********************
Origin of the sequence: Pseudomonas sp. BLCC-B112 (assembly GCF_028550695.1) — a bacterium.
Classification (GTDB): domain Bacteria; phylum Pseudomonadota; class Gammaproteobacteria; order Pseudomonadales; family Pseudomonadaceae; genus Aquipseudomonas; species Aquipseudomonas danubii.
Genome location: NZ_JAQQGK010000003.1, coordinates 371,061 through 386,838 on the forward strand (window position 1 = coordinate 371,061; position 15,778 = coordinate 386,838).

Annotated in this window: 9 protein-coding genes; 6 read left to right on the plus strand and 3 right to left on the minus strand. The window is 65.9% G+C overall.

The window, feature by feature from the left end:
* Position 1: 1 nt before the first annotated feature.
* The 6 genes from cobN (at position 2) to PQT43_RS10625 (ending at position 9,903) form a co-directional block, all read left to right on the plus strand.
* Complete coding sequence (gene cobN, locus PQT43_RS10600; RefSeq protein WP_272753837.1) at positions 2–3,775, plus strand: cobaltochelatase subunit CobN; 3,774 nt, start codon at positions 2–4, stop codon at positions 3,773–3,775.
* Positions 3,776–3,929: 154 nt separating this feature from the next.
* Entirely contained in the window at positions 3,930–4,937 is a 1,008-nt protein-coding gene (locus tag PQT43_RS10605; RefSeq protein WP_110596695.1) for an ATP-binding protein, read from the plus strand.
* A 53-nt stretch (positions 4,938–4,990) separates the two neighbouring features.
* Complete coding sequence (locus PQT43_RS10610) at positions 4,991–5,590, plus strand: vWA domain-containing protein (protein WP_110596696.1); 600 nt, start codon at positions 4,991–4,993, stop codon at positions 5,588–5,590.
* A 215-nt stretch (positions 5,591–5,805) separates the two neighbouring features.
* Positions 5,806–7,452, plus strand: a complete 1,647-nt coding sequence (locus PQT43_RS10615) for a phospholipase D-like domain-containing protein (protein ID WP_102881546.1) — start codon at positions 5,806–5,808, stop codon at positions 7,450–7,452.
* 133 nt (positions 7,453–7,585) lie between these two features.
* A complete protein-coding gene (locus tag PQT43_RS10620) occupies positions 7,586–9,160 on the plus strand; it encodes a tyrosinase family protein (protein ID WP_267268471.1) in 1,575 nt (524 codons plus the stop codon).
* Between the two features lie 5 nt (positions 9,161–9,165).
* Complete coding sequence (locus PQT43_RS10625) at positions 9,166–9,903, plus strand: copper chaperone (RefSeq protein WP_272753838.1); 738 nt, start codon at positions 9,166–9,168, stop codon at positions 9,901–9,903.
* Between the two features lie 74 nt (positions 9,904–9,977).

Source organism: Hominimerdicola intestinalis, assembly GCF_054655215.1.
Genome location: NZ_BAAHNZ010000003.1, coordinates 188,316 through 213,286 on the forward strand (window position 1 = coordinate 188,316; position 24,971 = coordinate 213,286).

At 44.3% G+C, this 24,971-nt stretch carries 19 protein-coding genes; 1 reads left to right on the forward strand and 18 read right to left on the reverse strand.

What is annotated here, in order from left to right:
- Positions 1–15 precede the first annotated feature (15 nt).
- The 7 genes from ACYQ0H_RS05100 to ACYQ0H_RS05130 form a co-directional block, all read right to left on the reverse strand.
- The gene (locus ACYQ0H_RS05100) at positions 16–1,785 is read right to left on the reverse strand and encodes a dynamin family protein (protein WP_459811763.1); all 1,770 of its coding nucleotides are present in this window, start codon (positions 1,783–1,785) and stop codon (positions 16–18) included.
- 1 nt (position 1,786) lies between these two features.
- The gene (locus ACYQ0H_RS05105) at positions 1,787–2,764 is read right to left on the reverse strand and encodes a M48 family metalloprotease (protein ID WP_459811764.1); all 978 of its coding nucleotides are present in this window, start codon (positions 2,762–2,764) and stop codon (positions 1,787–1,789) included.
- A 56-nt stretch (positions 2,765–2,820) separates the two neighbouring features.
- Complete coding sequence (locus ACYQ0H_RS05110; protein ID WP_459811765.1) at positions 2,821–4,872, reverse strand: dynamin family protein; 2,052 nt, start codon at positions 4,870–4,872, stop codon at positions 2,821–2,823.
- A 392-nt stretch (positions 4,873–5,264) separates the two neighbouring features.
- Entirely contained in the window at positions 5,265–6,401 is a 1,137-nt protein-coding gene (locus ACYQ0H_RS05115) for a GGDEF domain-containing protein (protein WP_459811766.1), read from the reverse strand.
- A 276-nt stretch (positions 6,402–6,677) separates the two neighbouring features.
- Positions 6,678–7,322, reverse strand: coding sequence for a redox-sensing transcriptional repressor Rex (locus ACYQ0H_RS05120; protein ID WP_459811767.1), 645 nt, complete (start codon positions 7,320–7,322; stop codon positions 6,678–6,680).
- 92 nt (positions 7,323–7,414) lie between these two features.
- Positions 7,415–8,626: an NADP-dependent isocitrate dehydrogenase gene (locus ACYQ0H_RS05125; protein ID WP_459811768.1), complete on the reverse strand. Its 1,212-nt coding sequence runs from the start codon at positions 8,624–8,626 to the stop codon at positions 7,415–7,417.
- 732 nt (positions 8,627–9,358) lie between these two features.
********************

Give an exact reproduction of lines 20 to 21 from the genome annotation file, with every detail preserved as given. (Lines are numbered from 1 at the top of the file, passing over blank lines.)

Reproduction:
Source organism: Hominimerdicola intestinalis, assembly GCF_054655215.1.
Genome location: NZ_BAAHNZ010000003.1, coordinates 188,316 through 213,286 on the forward strand (window position 1 = coordinate 188,316; position 24,971 = coordinate 213,286).